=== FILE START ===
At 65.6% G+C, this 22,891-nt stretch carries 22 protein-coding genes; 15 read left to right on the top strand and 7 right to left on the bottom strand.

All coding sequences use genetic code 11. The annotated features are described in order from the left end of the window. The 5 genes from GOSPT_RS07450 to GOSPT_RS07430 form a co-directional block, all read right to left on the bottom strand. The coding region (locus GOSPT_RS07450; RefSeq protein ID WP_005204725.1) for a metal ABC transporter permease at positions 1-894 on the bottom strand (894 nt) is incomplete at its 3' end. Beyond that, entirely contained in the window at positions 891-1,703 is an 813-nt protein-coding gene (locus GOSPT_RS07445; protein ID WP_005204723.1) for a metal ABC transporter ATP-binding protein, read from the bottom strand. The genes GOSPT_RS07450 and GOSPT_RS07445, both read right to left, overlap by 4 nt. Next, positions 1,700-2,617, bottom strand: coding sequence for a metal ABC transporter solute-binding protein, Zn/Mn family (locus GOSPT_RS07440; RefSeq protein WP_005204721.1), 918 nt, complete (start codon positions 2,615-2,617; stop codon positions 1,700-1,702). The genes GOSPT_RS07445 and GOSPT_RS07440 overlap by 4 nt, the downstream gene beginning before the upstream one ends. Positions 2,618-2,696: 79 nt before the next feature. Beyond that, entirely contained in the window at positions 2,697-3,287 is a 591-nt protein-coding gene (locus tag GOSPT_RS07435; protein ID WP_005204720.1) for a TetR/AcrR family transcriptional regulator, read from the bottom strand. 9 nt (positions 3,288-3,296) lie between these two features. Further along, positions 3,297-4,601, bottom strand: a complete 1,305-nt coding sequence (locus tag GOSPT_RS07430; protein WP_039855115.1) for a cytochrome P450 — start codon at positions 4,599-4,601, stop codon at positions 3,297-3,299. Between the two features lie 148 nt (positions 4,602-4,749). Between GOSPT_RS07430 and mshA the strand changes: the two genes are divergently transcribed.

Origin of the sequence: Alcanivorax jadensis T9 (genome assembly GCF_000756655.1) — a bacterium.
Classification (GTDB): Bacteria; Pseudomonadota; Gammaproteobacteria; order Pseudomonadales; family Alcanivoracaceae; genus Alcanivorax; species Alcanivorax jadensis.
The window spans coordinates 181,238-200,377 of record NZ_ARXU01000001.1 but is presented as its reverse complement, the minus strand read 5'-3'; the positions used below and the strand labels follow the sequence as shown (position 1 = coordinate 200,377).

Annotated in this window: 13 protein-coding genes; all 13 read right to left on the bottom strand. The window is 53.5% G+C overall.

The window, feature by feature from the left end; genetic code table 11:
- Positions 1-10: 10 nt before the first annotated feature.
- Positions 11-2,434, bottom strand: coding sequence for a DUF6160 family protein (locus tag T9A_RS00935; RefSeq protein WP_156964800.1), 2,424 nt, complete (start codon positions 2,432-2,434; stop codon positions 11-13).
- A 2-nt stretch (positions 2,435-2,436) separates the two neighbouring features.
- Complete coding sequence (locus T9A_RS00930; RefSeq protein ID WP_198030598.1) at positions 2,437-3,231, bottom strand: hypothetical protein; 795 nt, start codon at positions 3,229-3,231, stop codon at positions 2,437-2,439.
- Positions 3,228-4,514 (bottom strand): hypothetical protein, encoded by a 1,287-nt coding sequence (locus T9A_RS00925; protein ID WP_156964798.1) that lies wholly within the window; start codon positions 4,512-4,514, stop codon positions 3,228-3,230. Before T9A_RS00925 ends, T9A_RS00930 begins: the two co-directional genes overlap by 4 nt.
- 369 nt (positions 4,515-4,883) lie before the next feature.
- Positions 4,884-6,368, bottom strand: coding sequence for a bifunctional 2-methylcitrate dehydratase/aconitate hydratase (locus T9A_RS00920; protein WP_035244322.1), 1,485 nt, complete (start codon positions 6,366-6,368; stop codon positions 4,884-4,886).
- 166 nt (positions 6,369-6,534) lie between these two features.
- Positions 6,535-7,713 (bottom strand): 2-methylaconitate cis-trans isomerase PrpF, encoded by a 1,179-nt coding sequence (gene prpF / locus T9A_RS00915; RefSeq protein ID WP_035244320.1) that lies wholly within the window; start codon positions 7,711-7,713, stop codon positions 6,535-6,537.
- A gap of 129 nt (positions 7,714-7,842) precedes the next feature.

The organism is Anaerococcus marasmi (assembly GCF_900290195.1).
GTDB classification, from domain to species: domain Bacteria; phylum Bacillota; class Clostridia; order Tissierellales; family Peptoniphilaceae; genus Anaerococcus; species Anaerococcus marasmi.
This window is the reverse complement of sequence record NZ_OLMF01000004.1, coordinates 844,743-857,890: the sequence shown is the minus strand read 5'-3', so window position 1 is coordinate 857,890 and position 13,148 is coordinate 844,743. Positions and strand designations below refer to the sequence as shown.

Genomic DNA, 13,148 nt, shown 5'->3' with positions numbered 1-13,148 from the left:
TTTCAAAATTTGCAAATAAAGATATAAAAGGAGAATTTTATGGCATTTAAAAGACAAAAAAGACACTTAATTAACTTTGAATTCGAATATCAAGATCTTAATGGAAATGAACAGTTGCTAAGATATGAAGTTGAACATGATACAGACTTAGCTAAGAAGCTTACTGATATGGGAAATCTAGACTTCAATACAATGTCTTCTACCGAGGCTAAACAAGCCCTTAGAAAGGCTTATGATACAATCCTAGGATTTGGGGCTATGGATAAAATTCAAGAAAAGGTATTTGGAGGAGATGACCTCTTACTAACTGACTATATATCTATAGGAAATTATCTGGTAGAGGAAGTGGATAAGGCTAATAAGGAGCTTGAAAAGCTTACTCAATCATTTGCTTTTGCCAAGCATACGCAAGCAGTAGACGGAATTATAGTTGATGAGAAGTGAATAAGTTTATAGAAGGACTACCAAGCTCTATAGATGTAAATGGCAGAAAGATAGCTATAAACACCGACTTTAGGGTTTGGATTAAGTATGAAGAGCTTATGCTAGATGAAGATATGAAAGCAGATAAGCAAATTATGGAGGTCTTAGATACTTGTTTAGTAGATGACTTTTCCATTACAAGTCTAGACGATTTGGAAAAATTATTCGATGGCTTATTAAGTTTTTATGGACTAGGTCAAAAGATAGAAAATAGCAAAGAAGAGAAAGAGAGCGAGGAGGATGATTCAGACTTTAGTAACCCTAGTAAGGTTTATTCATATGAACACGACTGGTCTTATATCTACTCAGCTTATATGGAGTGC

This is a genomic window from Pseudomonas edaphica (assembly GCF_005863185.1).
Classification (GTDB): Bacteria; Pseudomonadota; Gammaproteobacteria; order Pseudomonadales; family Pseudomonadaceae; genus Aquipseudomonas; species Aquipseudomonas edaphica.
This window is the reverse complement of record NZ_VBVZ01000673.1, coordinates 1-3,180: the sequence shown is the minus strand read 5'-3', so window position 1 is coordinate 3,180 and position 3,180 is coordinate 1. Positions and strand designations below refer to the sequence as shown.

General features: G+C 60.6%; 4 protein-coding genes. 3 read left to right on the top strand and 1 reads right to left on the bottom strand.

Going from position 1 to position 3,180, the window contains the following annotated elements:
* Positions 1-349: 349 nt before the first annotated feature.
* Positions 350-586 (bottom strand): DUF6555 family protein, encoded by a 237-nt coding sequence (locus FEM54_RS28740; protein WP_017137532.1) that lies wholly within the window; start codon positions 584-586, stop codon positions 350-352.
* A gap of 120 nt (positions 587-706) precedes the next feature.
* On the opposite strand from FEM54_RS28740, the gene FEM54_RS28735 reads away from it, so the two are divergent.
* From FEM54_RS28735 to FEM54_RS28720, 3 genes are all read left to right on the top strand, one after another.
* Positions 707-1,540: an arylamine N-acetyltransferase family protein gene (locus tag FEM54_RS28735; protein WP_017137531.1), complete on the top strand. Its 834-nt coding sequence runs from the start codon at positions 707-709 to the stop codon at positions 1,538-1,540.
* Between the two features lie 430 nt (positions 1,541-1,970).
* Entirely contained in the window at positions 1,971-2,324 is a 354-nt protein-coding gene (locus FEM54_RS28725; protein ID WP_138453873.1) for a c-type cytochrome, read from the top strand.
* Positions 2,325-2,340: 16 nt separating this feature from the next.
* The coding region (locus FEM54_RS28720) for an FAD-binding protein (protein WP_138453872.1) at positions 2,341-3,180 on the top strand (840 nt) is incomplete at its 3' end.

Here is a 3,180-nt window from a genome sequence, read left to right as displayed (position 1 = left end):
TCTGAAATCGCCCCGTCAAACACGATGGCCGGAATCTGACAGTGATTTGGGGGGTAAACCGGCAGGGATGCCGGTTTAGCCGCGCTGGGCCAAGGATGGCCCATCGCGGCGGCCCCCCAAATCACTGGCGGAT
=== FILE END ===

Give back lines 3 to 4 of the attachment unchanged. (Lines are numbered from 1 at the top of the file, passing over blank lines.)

Origin of the sequence: Alcanivorax jadensis T9 (genome assembly GCF_000756655.1) — a bacterium.
Classification (GTDB): Bacteria; Pseudomonadota; Gammaproteobacteria; order Pseudomonadales; family Alcanivoracaceae; genus Alcanivorax; species Alcanivorax jadensis.